Image by Lecturio.

Classification and Pharmacokinetics

Cholinomimetic drugs either act directly on cholinergic receptors Receptors Receptors are proteins located either on the surface of or within a cell that can bind to signaling molecules known as ligands (e.g., hormones) and cause some type of response within the cell. Receptors or inhibit AChE (the enzyme breaking down ACh ACh A neurotransmitter found at neuromuscular junctions, autonomic ganglia, parasympathetic effector junctions, a subset of sympathetic effector junctions, and at many sites in the central nervous system. Receptors and Neurotransmitters of the CNS). Important points about the pharmacokinetic properties of the medications include onset, duration, metabolism, and availability.

Classification

  • ACh ACh A neurotransmitter found at neuromuscular junctions, autonomic ganglia, parasympathetic effector junctions, a subset of sympathetic effector junctions, and at many sites in the central nervous system. Receptors and Neurotransmitters of the CNS:
    • Both muscarinic and nicotinic actions
    • Rapidly hydrolyzed by AChE
  • Some agents stimulate either the nicotinic or the muscarinic receptors Receptors Receptors are proteins located either on the surface of or within a cell that can bind to signaling molecules known as ligands (e.g., hormones) and cause some type of response within the cell. Receptors.
  • Direct-acting cholinomimetics:
    • Choline esters
      • ACh ACh A neurotransmitter found at neuromuscular junctions, autonomic ganglia, parasympathetic effector junctions, a subset of sympathetic effector junctions, and at many sites in the central nervous system. Receptors and Neurotransmitters of the CNS
      • Bethanechol
      • Methacholine
    • Plant alkaloids:
      • Nicotine Nicotine Nicotine is highly toxic alkaloid. It is the prototypical agonist at nicotinic cholinergic receptors where it dramatically stimulates neurons and ultimately blocks synaptic transmission. Nicotine is also important medically because of its presence in tobacco smoke. Stimulants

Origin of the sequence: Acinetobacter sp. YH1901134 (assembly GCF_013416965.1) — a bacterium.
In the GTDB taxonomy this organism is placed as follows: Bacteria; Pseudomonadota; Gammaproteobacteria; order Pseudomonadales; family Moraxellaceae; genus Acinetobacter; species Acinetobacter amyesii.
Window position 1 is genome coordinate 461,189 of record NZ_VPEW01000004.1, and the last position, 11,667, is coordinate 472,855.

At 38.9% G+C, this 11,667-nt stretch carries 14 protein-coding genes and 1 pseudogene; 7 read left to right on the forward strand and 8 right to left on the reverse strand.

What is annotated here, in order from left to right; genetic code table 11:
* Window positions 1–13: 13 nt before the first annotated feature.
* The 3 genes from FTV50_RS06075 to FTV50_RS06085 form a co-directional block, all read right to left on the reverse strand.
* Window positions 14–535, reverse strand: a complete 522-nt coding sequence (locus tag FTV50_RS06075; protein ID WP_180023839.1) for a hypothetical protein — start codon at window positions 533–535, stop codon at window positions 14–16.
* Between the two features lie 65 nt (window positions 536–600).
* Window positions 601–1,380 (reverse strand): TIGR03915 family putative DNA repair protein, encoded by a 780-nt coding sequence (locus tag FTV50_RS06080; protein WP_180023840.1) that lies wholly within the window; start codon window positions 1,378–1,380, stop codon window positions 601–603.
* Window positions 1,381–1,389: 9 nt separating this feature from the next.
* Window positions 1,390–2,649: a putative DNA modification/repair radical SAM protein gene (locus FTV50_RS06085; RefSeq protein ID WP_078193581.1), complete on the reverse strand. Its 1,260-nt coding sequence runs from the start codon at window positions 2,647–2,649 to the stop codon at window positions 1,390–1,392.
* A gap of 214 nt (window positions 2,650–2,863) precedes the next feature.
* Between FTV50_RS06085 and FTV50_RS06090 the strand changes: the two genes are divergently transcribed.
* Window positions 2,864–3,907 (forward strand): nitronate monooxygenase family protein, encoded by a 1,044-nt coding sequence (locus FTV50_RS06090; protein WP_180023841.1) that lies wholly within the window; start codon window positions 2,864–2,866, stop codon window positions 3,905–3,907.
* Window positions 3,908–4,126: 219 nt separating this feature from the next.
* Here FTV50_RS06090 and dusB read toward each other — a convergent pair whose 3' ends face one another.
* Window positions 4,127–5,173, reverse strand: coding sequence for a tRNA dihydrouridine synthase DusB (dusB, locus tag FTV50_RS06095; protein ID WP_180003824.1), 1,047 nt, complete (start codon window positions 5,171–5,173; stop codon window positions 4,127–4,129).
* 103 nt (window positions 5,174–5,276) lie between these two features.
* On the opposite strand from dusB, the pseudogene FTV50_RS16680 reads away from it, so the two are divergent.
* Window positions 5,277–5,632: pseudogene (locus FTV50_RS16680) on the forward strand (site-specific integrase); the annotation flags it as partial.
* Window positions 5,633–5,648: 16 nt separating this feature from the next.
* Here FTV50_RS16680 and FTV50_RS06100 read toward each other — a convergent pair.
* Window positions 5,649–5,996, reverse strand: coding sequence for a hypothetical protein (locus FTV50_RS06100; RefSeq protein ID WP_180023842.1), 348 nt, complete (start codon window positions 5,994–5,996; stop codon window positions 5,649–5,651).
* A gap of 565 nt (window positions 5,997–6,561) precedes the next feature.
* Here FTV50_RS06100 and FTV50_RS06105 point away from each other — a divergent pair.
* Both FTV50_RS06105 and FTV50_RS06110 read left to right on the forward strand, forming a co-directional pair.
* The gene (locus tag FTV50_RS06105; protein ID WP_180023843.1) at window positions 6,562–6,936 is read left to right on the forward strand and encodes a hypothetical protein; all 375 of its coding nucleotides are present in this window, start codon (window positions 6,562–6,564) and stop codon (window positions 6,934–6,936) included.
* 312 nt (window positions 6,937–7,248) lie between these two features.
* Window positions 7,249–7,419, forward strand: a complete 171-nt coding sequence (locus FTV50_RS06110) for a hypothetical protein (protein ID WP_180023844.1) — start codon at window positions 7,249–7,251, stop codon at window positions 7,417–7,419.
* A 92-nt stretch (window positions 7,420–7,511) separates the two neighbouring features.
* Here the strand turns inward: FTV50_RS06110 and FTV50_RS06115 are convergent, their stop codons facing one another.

• Muscarine
      • Pilocarpine
  • AChE inhibitors are indirect-acting cholinomimetics (AChE inhibiting, causing a net-positive cholinergic effect):
    • Reversible:
      • Donepezil and rivastigmine (used in the treatment of Alzheimer disease Alzheimer disease As the most common cause of dementia, Alzheimer disease affects not only many individuals but also their families. Alzheimer disease is a progressive neurodegenerative disease that causes brain atrophy and presents with a decline in memory, cognition, and social skills. Alzheimer Disease)
      • Neostigmine and physostigmine (used to reverse the effects of anesthesia Anesthesia A state characterized by loss of feeling or sensation. This depression of nerve function is usually the result of pharmacologic action and is induced to allow performance of surgery or other painful procedures. Anesthesiology: History and Basic Concepts/ neuromuscular blockade Neuromuscular Blockade The intentional interruption of transmission at the neuromuscular junction by external agents, usually neuromuscular blocking agents. It is distinguished from nerve block in which nerve conduction (neural conduction) is interrupted rather than neuromuscular transmission. Neuromuscular blockade is commonly used to produce muscle relaxation as an adjunct to anesthesia during surgery and other medical procedures. It is also often used as an experimental manipulation in basic research. It is not strictly speaking anesthesia but is grouped here with anesthetic techniques. The failure of neuromuscular transmission as a result of pathological processes is not included here. Aminoglycosides)